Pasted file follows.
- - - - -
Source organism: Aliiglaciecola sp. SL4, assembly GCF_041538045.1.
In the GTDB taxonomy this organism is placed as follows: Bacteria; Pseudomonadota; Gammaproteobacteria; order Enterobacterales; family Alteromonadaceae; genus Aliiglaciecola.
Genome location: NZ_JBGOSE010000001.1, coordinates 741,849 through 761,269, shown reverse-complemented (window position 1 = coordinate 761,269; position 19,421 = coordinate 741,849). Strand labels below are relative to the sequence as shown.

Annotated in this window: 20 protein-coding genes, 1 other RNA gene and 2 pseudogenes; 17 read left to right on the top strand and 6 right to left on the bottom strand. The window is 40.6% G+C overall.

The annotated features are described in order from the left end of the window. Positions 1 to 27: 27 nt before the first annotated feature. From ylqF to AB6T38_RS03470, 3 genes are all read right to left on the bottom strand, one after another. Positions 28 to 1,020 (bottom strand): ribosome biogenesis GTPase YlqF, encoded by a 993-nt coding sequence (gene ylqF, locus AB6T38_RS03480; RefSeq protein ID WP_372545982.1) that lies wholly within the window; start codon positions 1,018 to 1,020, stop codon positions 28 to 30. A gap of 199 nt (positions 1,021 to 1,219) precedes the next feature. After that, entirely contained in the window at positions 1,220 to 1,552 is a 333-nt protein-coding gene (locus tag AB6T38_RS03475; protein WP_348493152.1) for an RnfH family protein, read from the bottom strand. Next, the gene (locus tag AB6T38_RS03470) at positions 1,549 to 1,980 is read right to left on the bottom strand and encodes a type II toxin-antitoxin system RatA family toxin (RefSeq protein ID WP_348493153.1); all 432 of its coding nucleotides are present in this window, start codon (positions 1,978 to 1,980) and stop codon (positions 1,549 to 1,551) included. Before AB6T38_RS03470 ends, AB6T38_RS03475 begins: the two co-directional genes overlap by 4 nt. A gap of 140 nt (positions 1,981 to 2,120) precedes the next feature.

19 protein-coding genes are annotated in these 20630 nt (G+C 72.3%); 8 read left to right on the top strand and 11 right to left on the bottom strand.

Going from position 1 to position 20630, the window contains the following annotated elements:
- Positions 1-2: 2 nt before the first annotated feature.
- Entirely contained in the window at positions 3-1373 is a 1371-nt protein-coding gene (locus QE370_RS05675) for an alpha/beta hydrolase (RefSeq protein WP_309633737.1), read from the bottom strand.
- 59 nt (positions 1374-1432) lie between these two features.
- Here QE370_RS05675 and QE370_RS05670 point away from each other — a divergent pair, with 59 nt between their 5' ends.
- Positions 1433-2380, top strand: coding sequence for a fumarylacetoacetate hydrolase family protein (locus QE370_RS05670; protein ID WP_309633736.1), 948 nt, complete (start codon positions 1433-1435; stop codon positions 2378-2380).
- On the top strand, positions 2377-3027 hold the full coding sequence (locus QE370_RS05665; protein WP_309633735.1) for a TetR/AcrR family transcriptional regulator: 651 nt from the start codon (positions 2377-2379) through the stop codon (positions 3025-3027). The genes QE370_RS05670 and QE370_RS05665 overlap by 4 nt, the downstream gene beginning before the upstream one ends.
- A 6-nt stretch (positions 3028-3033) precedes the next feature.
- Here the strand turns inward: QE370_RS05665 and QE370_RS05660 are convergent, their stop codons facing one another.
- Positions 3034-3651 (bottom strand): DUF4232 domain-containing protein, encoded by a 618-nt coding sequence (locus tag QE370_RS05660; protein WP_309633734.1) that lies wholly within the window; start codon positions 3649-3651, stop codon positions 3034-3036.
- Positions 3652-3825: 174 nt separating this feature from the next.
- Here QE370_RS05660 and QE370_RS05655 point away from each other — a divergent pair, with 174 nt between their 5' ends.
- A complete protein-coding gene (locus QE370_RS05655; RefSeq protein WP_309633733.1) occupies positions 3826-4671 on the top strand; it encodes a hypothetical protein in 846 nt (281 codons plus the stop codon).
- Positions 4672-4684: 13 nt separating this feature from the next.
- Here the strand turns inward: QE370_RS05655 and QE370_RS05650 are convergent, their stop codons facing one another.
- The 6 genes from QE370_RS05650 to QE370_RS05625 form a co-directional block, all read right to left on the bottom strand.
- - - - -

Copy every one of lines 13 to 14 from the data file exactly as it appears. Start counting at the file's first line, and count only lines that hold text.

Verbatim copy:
- On the top strand, positions 2377-3027 hold the full coding sequence (locus QE370_RS05665; protein WP_309633735.1) for a TetR/AcrR family transcriptional regulator: 651 nt from the start codon (positions 2377-2379) through the stop codon (positions 3025-3027). The genes QE370_RS05670 and QE370_RS05665 overlap by 4 nt, the downstream gene beginning before the upstream one ends.
- A 6-nt stretch (positions 3028-3033) precedes the next feature.